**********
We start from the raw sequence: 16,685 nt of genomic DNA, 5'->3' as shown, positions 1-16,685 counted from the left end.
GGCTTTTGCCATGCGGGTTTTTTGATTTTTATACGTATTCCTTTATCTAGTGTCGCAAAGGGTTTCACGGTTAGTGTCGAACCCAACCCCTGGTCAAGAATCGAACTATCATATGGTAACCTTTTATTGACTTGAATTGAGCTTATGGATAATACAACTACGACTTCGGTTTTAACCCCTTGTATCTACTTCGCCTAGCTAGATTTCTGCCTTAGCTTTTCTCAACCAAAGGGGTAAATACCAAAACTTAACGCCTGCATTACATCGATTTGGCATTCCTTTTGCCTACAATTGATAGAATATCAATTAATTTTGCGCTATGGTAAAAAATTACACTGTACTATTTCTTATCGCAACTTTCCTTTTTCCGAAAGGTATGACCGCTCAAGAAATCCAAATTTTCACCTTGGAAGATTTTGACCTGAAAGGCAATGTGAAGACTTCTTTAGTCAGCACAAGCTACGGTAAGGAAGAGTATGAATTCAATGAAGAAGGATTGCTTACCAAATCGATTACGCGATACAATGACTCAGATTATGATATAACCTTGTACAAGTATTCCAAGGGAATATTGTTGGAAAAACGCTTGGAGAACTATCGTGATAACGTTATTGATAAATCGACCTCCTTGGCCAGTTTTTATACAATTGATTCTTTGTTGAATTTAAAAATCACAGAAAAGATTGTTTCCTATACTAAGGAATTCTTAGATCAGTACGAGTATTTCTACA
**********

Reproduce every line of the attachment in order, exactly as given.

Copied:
We start from the raw sequence: 16,685 nt of genomic DNA, 5'->3' as shown, positions 1-16,685 counted from the left end.
GGCTTTTGCCATGCGGGTTTTTTGATTTTTATACGTATTCCTTTATCTAGTGTCGCAAAGGGTTTCACGGTTAGTGTCGAACCCAACCCCTGGTCAAGAATCGAACTATCATATGGTAACCTTTTATTGACTTGAATTGAGCTTATGGATAATACAACTACGACTTCGGTTTTAACCCCTTGTATCTACTTCGCCTAGCTAGATTTCTGCCTTAGCTTTTCTCAACCAAAGGGGTAAATACCAAAACTTAACGCCTGCATTACATCGATTTGGCATTCCTTTTGCCTACAATTGATAGAATATCAATTAATTTTGCGCTATGGTAAAAAATTACACTGTACTATTTCTTATCGCAACTTTCCTTTTTCCGAAAGGTATGACCGCTCAAGAAATCCAAATTTTCACCTTGGAAGATTTTGACCTGAAAGGCAATGTGAAGACTTCTTTAGTCAGCACAAGCTACGGTAAGGAAGAGTATGAATTCAATGAAGAAGGATTGCTTACCAAATCGATTACGCGATACAATGACTCAGATTATGATATAACCTTGTACAAGTATTCCAAGGGAATATTGTTGGAAAAACGCTTGGAGAACTATCGTGATAACGTTATTGATAAATCGACCTCCTTGGCCAGTTTTTATACAATTGATTCTTTGTTGAATTTAAAAATCACAGAAAAGATTGTTTCCTATACTAAGGAATTCTTAGATCAGTACGAGTATTTCTACA